I have regular weekly calls with a group of friends from a non-profit organization where we have been active for 20+ years.   The group covers the political spectrum.  We have good discussions especially on the US Presidential election.  Amongst friends, we are able to discuss and respect each other’s opinions even though we sometimes have to agree to disagree.   Though we have known each other for 20+ years meeting a few times a year, I feel we have gotten to know each other more during these calls.  A silver lining to sheltering at home.

I speak weekly with my roommate from law school.  He is very well-read and stays on top of current events.  He also is a full-time arbitrator so makes his living by listening to both sides and then making the call.  Putting aside his political leanings, he is able to get to the heart of the matters and explain both sides to me in a much more objective say than FOX and CNN.

I speak regularly with some college friends.  This really helps to uplift my emotions as we remember the good old days including on my last trip to the USA last October.  And to look forward to more in the future when we can travel again.  Our conversations range from politics to college and professional sports.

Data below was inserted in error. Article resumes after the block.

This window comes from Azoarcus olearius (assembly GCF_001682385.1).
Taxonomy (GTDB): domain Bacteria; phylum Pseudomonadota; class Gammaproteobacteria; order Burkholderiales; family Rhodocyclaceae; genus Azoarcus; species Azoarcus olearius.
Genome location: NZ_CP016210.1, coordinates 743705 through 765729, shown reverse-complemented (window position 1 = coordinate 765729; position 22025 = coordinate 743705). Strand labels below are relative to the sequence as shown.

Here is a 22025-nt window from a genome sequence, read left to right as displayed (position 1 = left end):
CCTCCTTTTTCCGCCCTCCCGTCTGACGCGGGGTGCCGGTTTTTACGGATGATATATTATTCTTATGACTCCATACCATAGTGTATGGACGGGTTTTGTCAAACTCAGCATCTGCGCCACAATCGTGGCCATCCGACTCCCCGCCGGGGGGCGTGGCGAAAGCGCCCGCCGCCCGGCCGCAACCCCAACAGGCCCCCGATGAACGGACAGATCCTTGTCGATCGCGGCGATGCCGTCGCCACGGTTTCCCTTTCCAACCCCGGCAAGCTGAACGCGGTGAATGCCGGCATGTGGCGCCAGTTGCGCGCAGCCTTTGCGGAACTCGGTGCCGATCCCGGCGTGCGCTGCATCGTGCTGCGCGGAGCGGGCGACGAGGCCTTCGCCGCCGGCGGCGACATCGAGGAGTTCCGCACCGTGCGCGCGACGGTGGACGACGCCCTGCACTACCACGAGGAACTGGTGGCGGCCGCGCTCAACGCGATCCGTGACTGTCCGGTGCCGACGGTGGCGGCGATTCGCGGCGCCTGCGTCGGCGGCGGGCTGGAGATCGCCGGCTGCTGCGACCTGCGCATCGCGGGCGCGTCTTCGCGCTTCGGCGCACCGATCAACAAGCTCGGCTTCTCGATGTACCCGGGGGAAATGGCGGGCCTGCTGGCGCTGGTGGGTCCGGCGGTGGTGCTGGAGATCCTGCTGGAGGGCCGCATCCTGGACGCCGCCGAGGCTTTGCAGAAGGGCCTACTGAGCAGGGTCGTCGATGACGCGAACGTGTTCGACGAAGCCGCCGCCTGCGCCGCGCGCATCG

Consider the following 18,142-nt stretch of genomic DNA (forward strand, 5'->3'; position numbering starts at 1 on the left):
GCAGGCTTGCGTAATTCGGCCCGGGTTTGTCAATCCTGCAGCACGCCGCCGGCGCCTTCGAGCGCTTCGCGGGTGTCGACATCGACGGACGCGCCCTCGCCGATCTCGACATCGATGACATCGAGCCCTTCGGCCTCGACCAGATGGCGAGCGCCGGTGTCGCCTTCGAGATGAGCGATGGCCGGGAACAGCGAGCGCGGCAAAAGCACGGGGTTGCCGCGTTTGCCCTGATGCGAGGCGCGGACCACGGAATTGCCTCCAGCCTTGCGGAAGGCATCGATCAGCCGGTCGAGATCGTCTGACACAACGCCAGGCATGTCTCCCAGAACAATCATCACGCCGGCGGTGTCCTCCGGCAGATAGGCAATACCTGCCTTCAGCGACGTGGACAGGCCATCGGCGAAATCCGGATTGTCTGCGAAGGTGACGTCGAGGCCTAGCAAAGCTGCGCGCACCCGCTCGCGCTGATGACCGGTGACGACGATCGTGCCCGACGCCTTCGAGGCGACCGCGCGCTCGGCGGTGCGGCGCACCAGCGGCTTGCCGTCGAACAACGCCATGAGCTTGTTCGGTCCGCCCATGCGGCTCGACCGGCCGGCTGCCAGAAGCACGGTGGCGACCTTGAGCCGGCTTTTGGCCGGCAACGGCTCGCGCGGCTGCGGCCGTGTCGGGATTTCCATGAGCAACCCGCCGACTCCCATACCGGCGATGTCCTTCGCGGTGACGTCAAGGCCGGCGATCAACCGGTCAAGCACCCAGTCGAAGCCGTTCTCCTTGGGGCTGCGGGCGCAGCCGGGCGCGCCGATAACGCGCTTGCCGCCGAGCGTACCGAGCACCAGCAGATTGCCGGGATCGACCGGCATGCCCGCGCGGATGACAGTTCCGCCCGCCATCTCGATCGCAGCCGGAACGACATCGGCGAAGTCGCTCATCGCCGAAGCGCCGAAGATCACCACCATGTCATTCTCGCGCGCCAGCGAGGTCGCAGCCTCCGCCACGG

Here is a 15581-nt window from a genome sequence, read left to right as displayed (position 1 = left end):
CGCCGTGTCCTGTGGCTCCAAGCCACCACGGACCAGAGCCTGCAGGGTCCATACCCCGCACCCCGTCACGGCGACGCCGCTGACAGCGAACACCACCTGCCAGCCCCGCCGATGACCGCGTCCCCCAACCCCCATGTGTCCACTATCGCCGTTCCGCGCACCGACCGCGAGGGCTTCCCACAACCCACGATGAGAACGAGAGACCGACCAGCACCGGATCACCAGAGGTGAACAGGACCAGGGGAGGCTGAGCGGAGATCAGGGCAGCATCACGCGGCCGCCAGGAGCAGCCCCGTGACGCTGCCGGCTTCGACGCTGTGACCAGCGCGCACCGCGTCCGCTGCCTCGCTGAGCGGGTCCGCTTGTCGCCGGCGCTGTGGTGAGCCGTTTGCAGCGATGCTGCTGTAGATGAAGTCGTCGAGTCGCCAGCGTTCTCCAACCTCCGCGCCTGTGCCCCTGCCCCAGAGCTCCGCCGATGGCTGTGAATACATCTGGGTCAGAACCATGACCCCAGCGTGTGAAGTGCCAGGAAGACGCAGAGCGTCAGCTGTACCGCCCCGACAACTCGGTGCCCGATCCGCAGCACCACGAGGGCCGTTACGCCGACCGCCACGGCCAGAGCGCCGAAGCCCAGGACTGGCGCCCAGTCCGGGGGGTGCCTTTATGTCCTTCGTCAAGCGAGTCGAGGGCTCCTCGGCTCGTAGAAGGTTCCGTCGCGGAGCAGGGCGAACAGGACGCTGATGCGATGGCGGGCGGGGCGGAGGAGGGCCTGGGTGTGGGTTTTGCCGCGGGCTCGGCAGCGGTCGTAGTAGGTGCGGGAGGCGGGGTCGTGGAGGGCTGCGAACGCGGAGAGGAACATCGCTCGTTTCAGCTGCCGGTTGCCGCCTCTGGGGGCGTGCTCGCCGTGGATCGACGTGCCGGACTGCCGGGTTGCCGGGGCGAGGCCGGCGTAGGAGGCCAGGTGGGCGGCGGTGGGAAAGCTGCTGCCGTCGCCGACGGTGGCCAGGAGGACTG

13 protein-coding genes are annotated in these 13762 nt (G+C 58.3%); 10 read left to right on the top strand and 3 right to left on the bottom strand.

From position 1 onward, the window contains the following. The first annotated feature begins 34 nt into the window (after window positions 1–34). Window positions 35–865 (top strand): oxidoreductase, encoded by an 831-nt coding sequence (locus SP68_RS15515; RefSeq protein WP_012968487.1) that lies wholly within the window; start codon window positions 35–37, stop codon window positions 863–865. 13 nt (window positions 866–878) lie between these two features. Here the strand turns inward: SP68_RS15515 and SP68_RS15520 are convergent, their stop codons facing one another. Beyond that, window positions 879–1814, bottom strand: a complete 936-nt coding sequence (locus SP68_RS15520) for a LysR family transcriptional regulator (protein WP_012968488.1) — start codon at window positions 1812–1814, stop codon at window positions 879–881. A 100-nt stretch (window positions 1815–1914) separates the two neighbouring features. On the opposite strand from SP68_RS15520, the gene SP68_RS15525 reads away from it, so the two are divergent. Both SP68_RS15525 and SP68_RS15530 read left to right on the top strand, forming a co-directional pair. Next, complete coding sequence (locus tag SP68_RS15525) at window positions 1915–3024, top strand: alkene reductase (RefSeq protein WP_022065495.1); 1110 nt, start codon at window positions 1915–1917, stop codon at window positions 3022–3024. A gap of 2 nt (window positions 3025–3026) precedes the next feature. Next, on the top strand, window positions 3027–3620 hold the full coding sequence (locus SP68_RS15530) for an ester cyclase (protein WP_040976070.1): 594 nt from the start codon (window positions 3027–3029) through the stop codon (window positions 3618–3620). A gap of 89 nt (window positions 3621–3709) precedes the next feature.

I also speak frequently with a friend who is a former law firm colleague.  We were both young associates together back in the day.    We bonded over that experience as well as playing basketball and sports in general.   I have always valued his opinion as he calls it like it is.   He and his wife are both very civic minded so we also talk about what is happening in US society.

The FF Fraternity that Billy recruited me into has regular zoom get togethers.  Some of it is social where its great to see familiar faces on Hollywood Squares on the zoom screen.  And others cover serious topics where there are particular brothers who are subject matter experts.  One of them was why there are so few Asian-American CEO’s at US companies.  With the current US-China situation, it is a very sensitive time for Asian-Americans.  I do not feel it living in Singapore but learn a lot about this from my FF brothers.

The virus has prevented seeing friends in person.  But now that many of us are staying at home more, including not going on business trips, I have found more opportunities to talk more and more deeply with friends.  They have been a real intellectual and emotional support.   Still, I cannot wait to be able to travel to the USA and see them in person again.


Billy’s Comments: Yuelin is one of my favorite younger friends, for indeed he nurtures our Friendship by visiting me and Lucille every time he comes back to the Silicon Valley for business. Yuelin, Lucille and I deeply appreciate that ! Thank you for Keeping In Touch!